May 26, 2011

May 26th, 2011 by Michael

In front of the Kelley House, aka Human Resources, is a ‘Red Bells’ Enkianthus {E. campanulatus ‘Red Bells’} that has pendulous bell shaped flowers tinged in red over cream that hang below the leaves. These plants also have red fall foliage and a very graceful habit throughout the year. This selection has more red in the flowers than the species which is planted in the large garden on the north side of Memorial Hall. On the east side of the HUB is a planting of the broadleaf evergreen Drooping Leucothoe {L. fontanesiana} that has cream colored flowers hanging below its leaves. This shrub does very well as long as it sees very little winter sun, which is why it is planted in this much protected area. In the garden at the north end of the Silver Center by the Roundabout is an Umbrella Magnolia {M.tripetala} with very large cream colored flowers {up tp 10″ across} above its even larger leaves {up to 24″ long”}. This is the hardiest of the three large leaf Magnolia species; it is more of a novelty and not suited to most residential scale gardens. In the same garden are several ‘Rosy Lights’ Azaleas {Rhododendron x ‘Rosy Lights’} in bloom with fragrant deep pink flowers. In front of the Draper & Maynard Building on Main St is a large planting of ‘Brilliant’ Red Chokeberries {Aronia arbutifolia ‘Brilliantissima’} that have clusters of small white flowers with red anthers. This spreading shrub also has bright green summer foliage, truly brilliant red fall foliage as well as very attractive red fruit in clusters. This is an excellent shrub with multiple seasons of interest. In the bed on the left as you drive to the parking in the rear of Boyd Hall are a few Koreanspice Viburnums {V.carlesi} with fully round clusters of very waxy fragrant white flowers. The fragrance rivals Lilacs as among the strongest of shrubs that grow here.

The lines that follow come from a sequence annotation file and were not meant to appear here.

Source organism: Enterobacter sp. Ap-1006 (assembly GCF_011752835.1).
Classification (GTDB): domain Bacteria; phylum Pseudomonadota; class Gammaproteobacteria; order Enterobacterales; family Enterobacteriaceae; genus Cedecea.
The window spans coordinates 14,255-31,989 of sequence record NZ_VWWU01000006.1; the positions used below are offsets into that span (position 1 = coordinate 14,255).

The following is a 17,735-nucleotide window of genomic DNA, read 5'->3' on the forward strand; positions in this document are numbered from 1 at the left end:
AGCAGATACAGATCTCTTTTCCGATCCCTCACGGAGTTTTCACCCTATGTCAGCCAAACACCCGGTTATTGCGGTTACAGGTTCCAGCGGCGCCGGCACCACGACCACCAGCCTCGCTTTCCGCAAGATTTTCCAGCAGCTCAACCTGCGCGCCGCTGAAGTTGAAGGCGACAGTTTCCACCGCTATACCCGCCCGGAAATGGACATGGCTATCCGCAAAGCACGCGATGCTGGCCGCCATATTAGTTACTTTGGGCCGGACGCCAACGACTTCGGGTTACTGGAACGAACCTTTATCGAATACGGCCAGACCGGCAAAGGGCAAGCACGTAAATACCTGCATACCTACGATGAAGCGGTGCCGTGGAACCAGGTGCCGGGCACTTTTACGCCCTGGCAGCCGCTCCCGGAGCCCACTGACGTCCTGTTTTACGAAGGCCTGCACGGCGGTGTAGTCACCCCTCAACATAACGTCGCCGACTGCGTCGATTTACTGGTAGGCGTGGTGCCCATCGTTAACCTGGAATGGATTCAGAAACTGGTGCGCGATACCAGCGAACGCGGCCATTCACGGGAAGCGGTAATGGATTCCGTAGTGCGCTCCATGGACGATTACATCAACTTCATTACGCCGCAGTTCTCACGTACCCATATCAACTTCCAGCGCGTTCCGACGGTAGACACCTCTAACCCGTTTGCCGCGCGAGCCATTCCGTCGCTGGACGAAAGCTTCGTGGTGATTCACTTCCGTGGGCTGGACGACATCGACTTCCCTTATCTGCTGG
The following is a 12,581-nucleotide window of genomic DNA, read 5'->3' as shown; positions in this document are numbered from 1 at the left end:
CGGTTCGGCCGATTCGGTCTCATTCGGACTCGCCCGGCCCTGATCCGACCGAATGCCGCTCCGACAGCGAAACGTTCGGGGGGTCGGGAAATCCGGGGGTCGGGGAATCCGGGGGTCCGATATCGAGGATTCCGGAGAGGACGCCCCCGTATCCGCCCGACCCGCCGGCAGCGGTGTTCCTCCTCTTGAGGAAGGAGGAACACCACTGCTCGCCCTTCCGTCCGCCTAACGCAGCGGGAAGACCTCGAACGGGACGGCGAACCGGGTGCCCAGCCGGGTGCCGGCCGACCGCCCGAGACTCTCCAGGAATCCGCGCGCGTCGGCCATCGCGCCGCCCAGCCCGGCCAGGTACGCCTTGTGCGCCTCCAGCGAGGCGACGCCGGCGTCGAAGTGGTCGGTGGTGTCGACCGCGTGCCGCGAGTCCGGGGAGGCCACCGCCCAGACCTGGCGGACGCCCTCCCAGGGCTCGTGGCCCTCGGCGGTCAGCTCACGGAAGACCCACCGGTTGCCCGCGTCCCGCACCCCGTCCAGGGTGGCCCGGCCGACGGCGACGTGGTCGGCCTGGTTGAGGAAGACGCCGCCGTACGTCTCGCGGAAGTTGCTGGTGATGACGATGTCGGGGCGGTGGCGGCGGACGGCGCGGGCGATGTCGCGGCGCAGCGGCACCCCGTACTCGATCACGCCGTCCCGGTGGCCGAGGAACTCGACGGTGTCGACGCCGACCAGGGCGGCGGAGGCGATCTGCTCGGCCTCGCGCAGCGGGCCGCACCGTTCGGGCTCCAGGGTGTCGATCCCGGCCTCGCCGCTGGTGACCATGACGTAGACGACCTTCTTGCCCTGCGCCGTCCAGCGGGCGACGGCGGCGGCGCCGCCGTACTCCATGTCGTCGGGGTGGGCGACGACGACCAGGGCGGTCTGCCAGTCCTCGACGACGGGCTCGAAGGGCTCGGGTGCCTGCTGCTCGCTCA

In Plymouth Magazine

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